At the beginning of this year, Eurasia Group, the political risk firm I lead, released its top 10 risks of 2013. We forgot to put Pepsi-guzzling whistleblowers on the list, but we did give our top slot to increasing turmoil in “emerging markets.” In a global economy that has become more reliant on countries whose economies are vulnerable to political shocks, emerging markets are our new economic fulcrums. What is causing this growing uncertainty in emerging markets? How much stress can they take without upsetting the balance for everyone else.
The protests in countries like Brazil and Turkey are not Arab Spring-style uprisings: they’re the anger and frustration of newly empowered middle and lower-middle classes, the same consumers who were the catalysts and beneficiaries of this growth in the first place. In emerging markets, politics have at least as big an impact on market outcomes as the underlying economics — that’s why these kinds of protests can strike seemingly out of the blue, and bring business-as-usual to a halt. Compare the impact of protests (and leaders’ responses) in Brazil and Turkey to the Occupy Wall Street movement. In a developed country like the United States, the political system is consolidated in a manner that forces fringe movements to choose one of two paths: go mainstream or lose steam. In emerging markets that have experienced dramatic and rapid changes, governments can’t keep up with citizens’ evolving demands. Protests are far more likely to swell, with severe economic ramifications.
Why are the protests in Turkey and Brazil happening? There are immediate triggers. In Brazil, it was a small raise in bus fares; in Turkey, it was the imminent demolition of sycamore trees in Gezi Park. But these triggers are the narrow manifestations of larger, systemic grievances playing out on a country level, and trends in the global economy at large. So what are the larger factors that make even model emerging markets more ripe for unrest?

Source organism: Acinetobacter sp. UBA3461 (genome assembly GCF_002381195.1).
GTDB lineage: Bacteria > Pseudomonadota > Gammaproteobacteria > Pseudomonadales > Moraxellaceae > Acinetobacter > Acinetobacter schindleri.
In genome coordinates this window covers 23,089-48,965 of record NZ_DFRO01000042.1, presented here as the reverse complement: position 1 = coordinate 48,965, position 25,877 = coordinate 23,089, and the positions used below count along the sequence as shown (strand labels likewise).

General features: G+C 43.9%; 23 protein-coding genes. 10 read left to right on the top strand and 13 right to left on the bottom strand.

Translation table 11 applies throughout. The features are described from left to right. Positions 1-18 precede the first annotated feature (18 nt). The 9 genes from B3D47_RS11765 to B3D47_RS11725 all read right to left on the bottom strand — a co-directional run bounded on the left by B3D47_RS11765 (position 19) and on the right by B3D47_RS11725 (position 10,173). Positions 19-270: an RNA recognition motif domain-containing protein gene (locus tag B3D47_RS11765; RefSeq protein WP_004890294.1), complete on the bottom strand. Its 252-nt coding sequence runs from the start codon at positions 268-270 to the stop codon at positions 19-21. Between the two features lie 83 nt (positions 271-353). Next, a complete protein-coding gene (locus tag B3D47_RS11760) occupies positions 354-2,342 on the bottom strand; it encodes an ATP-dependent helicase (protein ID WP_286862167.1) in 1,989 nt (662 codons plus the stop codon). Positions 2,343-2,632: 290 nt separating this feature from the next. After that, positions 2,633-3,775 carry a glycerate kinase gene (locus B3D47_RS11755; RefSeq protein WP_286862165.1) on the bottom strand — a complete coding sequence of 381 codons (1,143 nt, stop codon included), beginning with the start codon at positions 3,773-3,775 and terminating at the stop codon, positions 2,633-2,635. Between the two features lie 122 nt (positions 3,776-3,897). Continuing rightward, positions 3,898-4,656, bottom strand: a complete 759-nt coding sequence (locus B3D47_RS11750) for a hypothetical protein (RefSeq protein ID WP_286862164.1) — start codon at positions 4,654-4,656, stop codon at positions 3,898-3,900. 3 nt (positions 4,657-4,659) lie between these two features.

In the wake of the financial crisis, global markets paid outsized attention to crises in the developed world. In Europe, there was the specter of austerity and a euro zone breakup. In Japan, it was crushing debt and the Fukushima disaster. The United States had debt ceiling debacles, a fiscal cliff, sequester and poisonous political gridlock in Washington. But all along, we underestimated the resilience of developed markets as these crises all had less market impact than anticipated. The outlook is now less bleak throughout the developed world: Europe is still foundering, but the Eurozone survives intact and most of the crushing austerity is behind us. The U.S. is rebounding, and Japan’s Abenomics are a welcome surprise compared to the status quo. These developed governments have much more capacity to protect against chaos than was widely assumed.
Today, these fears are shifting towards emerging markets. That’s because emerging markets are experiencing headwinds, with growth slowing somewhat throughout much of the developing world. On top of that, the Fed has introduced the idea of tapering. That means the days of easy liquidity are numbered — and higher U.S. bond yields means less money pouring into emerging markets in search of better returns.